“People of African descent, minority communities, indigenous peoples, migrants, refugees, displaced persons, and so many others — all continue to confront hatred, stigmatization, scapegoating, discrimination, and violence”, said UN Secretary-General António Guterres.
“Xenophobia, misogyny, hateful conspiracies, white supremacy and Neo-Nazi ideologies are spreading – amplified in echo chambers of hate,” he added.
At a meeting focused on reparations and racial justice for people with African heritage, the assembly pointed to the effects of slavery, colonialism and genocide, and called for ensuring that people of African descent can seek “adequate reparation or satisfaction” through national institutions.
“Millions of the descendants of Africans who were sold into slavery remain trapped in lives of underdevelopment, disadvantage, discrimination and poverty,” South African President Cyril Ramaphosa told the gathering via video.
He urged the UN to take up the question of reparations for “one of the darkest periods in the history of humankind and a crime of unparalleled barbarity.”
President Felix Tshisekedi of Congo said that reparations, however they might be provided, should reflect not only historic wrongs, but also “the scars of racial inequality, subordination and discrimination, which were built under slavery, apartheid and colonialism.”
The assembly’s resolution also noted ills caused by religious prejudices, specifically including anti-Muslim, antisemitic and anti-Christian bias.
Jamaica, while joining Wednesday’s meeting, said that there weren’t sufficient calls for slavery reparations in a new political declaration that was being drafted.
Still, the event — coinciding with the assembly’s annual meeting of world leaders — spotlighted the cause of racial equality at a time when the coronavirus pandemic has underscored inequities, and as the 2020 police killing of George Floyd in the US has re-energized racial justice movements around the world.
The disparity in vaccine availability around the world “clearly does not demonstrate equality between the countries and peoples of this world,” Tshisekedi said. Only about 1 in 1,000 people in his country have gotten at least one shot.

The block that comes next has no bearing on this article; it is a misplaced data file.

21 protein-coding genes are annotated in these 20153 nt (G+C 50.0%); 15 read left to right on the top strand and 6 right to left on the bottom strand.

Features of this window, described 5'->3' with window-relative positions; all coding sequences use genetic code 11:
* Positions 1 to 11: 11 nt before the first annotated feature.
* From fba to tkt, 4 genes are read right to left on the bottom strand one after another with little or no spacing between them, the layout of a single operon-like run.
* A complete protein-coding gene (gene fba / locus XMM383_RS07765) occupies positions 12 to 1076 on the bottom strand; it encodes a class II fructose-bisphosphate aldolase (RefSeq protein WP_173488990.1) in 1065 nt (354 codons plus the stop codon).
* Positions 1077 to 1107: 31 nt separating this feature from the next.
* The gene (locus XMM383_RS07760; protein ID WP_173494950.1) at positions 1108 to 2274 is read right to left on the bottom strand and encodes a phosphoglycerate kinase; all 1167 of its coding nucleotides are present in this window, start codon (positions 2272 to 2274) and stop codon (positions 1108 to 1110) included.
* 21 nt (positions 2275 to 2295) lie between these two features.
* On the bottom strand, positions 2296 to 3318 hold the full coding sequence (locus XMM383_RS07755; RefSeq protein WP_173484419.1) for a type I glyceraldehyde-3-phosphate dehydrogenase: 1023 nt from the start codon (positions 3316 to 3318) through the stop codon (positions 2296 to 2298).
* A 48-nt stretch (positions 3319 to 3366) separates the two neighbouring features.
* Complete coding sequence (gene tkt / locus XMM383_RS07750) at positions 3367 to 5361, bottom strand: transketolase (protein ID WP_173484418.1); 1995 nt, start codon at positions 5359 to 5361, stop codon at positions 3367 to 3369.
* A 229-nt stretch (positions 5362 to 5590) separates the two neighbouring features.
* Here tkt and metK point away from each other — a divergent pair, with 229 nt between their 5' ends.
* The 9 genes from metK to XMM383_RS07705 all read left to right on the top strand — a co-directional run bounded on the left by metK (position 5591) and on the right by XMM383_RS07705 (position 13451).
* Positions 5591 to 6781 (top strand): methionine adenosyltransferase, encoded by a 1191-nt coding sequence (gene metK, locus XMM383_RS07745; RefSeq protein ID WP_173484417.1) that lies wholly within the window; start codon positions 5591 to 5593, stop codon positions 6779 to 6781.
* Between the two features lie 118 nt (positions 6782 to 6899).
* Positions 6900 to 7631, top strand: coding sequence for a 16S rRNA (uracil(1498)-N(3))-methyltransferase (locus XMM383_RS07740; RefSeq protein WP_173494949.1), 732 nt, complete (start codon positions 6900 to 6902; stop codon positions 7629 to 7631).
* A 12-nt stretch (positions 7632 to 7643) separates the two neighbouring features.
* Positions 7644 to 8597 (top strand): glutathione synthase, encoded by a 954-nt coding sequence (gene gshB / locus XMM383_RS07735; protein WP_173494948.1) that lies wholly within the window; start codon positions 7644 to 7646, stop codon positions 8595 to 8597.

He and others praised some developments since the 2001 conference, including some national-level legislative efforts and the assembly’s new Permanent Forum of People of African Descent, meant to promote their rights and inclusion.
But “we, as a global community, have not done enough to tackle the pervasiveness of racism, racial discrimination, intolerance and xenophobia,” said assembly President Abdulla Shahid, who is from the Maldives.
The 2001 Durban conference aimed to usher in “a century of human rights,” one that would see “the eradication of racism… and the realization of genuine equality of opportunity and treatment for all individuals and peoples,” according to its declaration.
But work on the document was rocked by tensions over how to address the legacy of slavery, complaints from multiple groups who felt their cause was getting short shift, and a clash over Israel.
With Arab states keen to condemn the Jewish state over its conduct toward Palestinians, the draft declaration decried “racist practices of Zionism” and accused Israel of “practices of racial discrimination.”
After the American and Israeli walkout, the wording was changed to recognize the “plight” of the Palestinians, and the document was eventually adopted.
Calling the original Durban conference a highlight of her life, Suriname-born Dutch activist and former politician Barryl Biekman complained on Wednesday of a “structurally persistent negative campaign to defame and undermine” its declaration, called the DDPA for short.
“Without the DDPA, we would not have been as close as we are today in having a global platform position to recognize the unfulfilled rights of Africans and people of African descent, at the United Nations and in global society,” she said.